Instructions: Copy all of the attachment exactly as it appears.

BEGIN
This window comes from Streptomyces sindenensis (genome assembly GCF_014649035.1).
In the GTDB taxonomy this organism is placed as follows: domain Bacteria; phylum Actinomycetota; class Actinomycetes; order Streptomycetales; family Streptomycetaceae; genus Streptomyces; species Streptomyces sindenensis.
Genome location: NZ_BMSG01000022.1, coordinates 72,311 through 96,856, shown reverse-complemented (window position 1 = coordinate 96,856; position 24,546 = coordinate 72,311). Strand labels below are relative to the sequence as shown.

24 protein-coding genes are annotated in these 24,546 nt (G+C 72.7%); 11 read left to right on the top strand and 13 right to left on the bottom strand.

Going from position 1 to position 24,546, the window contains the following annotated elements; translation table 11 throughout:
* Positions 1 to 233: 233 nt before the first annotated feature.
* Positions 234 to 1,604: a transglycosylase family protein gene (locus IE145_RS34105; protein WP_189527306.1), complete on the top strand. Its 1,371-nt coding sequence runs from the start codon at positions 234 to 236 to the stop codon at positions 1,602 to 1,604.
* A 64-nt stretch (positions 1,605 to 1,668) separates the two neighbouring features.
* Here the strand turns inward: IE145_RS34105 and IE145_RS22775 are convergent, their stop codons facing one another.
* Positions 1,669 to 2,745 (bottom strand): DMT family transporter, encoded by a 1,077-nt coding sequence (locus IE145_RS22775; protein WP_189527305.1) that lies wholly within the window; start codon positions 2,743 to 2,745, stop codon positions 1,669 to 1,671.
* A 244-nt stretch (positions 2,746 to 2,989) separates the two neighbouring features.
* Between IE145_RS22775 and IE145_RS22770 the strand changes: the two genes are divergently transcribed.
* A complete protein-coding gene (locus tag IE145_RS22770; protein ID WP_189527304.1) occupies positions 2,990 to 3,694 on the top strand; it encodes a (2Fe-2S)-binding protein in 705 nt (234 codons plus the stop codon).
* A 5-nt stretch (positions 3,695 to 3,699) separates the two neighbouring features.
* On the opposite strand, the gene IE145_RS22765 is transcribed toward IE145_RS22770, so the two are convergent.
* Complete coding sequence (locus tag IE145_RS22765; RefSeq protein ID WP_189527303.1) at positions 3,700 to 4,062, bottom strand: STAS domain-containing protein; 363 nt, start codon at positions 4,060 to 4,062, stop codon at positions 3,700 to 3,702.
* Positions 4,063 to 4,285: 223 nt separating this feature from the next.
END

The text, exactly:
This window comes from Streptomyces sindenensis (genome assembly GCF_014649035.1).
In the GTDB taxonomy this organism is placed as follows: domain Bacteria; phylum Actinomycetota; class Actinomycetes; order Streptomycetales; family Streptomycetaceae; genus Streptomyces; species Streptomyces sindenensis.
Genome location: NZ_BMSG01000022.1, coordinates 72,311 through 96,856, shown reverse-complemented (window position 1 = coordinate 96,856; position 24,546 = coordinate 72,311). Strand labels below are relative to the sequence as shown.

24 protein-coding genes are annotated in these 24,546 nt (G+C 72.7%); 11 read left to right on the top strand and 13 right to left on the bottom strand.

Going from position 1 to position 24,546, the window contains the following annotated elements; translation table 11 throughout:
* Positions 1 to 233: 233 nt before the first annotated feature.
* Positions 234 to 1,604: a transglycosylase family protein gene (locus IE145_RS34105; protein WP_189527306.1), complete on the top strand. Its 1,371-nt coding sequence runs from the start codon at positions 234 to 236 to the stop codon at positions 1,602 to 1,604.
* A 64-nt stretch (positions 1,605 to 1,668) separates the two neighbouring features.
* Here the strand turns inward: IE145_RS34105 and IE145_RS22775 are convergent, their stop codons facing one another.
* Positions 1,669 to 2,745 (bottom strand): DMT family transporter, encoded by a 1,077-nt coding sequence (locus IE145_RS22775; protein WP_189527305.1) that lies wholly within the window; start codon positions 2,743 to 2,745, stop codon positions 1,669 to 1,671.
* A 244-nt stretch (positions 2,746 to 2,989) separates the two neighbouring features.
* Between IE145_RS22775 and IE145_RS22770 the strand changes: the two genes are divergently transcribed.
* A complete protein-coding gene (locus tag IE145_RS22770; protein ID WP_189527304.1) occupies positions 2,990 to 3,694 on the top strand; it encodes a (2Fe-2S)-binding protein in 705 nt (234 codons plus the stop codon).
* A 5-nt stretch (positions 3,695 to 3,699) separates the two neighbouring features.
* On the opposite strand, the gene IE145_RS22765 is transcribed toward IE145_RS22770, so the two are convergent.
* Complete coding sequence (locus tag IE145_RS22765; RefSeq protein ID WP_189527303.1) at positions 3,700 to 4,062, bottom strand: STAS domain-containing protein; 363 nt, start codon at positions 4,060 to 4,062, stop codon at positions 3,700 to 3,702.
* Positions 4,063 to 4,285: 223 nt separating this feature from the next.